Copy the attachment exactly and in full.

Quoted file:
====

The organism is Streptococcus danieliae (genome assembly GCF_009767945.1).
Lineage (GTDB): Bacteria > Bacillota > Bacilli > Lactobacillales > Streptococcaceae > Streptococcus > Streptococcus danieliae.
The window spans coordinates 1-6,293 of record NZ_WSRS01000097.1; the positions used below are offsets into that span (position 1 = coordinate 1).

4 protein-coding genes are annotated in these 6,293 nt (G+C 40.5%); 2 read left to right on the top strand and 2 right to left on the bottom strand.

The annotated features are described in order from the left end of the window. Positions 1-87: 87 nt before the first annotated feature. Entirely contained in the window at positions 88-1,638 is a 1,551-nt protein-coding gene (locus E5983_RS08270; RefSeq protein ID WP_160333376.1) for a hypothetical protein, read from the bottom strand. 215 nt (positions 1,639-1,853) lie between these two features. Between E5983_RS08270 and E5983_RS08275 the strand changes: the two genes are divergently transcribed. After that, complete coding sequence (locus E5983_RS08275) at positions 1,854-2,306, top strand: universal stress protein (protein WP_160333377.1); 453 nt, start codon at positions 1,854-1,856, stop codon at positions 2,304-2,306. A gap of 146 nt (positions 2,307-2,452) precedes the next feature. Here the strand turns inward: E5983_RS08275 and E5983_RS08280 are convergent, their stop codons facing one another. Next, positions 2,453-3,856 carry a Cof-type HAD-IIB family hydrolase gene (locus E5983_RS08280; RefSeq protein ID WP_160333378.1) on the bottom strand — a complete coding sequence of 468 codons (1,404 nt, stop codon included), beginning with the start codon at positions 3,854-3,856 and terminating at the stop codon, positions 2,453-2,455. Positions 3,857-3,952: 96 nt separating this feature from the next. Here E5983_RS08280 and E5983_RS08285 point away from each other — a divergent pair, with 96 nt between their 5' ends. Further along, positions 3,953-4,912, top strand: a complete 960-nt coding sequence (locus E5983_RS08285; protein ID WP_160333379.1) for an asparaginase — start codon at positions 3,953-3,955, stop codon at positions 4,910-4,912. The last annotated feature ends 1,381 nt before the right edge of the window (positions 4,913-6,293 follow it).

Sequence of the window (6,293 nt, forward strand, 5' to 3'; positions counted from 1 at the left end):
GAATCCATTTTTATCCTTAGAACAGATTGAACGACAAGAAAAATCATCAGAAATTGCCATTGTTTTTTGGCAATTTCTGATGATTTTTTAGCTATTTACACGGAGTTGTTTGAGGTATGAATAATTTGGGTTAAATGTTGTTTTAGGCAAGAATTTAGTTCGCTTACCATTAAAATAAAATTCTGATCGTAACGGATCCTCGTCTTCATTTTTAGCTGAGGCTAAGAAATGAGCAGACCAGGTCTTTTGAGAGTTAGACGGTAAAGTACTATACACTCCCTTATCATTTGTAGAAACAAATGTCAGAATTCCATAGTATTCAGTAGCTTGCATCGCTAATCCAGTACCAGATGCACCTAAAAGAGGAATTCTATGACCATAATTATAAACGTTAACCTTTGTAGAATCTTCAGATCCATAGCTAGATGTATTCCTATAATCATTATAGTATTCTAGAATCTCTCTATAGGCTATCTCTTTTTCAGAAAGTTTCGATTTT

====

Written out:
The organism is Streptococcus danieliae (genome assembly GCF_009767945.1).
Lineage (GTDB): Bacteria > Bacillota > Bacilli > Lactobacillales > Streptococcaceae > Streptococcus > Streptococcus danieliae.
The window spans coordinates 1-6,293 of record NZ_WSRS01000097.1; the positions used below are offsets into that span (position 1 = coordinate 1).

4 protein-coding genes are annotated in these 6,293 nt (G+C 40.5%); 2 read left to right on the top strand and 2 right to left on the bottom strand.

The annotated features are described in order from the left end of the window. Positions 1-87: 87 nt before the first annotated feature. Entirely contained in the window at positions 88-1,638 is a 1,551-nt protein-coding gene (locus E5983_RS08270; RefSeq protein ID WP_160333376.1) for a hypothetical protein, read from the bottom strand. 215 nt (positions 1,639-1,853) lie between these two features. Between E5983_RS08270 and E5983_RS08275 the strand changes: the two genes are divergently transcribed. After that, complete coding sequence (locus E5983_RS08275) at positions 1,854-2,306, top strand: universal stress protein (protein WP_160333377.1); 453 nt, start codon at positions 1,854-1,856, stop codon at positions 2,304-2,306. A gap of 146 nt (positions 2,307-2,452) precedes the next feature. Here the strand turns inward: E5983_RS08275 and E5983_RS08280 are convergent, their stop codons facing one another. Next, positions 2,453-3,856 carry a Cof-type HAD-IIB family hydrolase gene (locus E5983_RS08280; RefSeq protein ID WP_160333378.1) on the bottom strand — a complete coding sequence of 468 codons (1,404 nt, stop codon included), beginning with the start codon at positions 3,854-3,856 and terminating at the stop codon, positions 2,453-2,455. Positions 3,857-3,952: 96 nt separating this feature from the next. Here E5983_RS08280 and E5983_RS08285 point away from each other — a divergent pair, with 96 nt between their 5' ends. Further along, positions 3,953-4,912, top strand: a complete 960-nt coding sequence (locus E5983_RS08285; protein ID WP_160333379.1) for an asparaginase — start codon at positions 3,953-3,955, stop codon at positions 4,910-4,912. The last annotated feature ends 1,381 nt before the right edge of the window (positions 4,913-6,293 follow it).

Sequence of the window (6,293 nt, forward strand, 5' to 3'; positions counted from 1 at the left end):
GAATCCATTTTTATCCTTAGAACAGATTGAACGACAAGAAAAATCATCAGAAATTGCCATTGTTTTTTGGCAATTTCTGATGATTTTTTAGCTATTTACACGGAGTTGTTTGAGGTATGAATAATTTGGGTTAAATGTTGTTTTAGGCAAGAATTTAGTTCGCTTACCATTAAAATAAAATTCTGATCGTAACGGATCCTCGTCTTCATTTTTAGCTGAGGCTAAGAAATGAGCAGACCAGGTCTTTTGAGAGTTAGACGGTAAAGTACTATACACTCCCTTATCATTTGTAGAAACAAATGTCAGAATTCCATAGTATTCAGTAGCTTGCATCGCTAATCCAGTACCAGATGCACCTAAAAGAGGAATTCTATGACCATAATTATAAACGTTAACCTTTGTAGAATCTTCAGATCCATAGCTAGATGTATTCCTATAATCATTATAGTATTCTAGAATCTCTCTATAGGCTATCTCTTTTTCAGAAAGTTTCGATTTT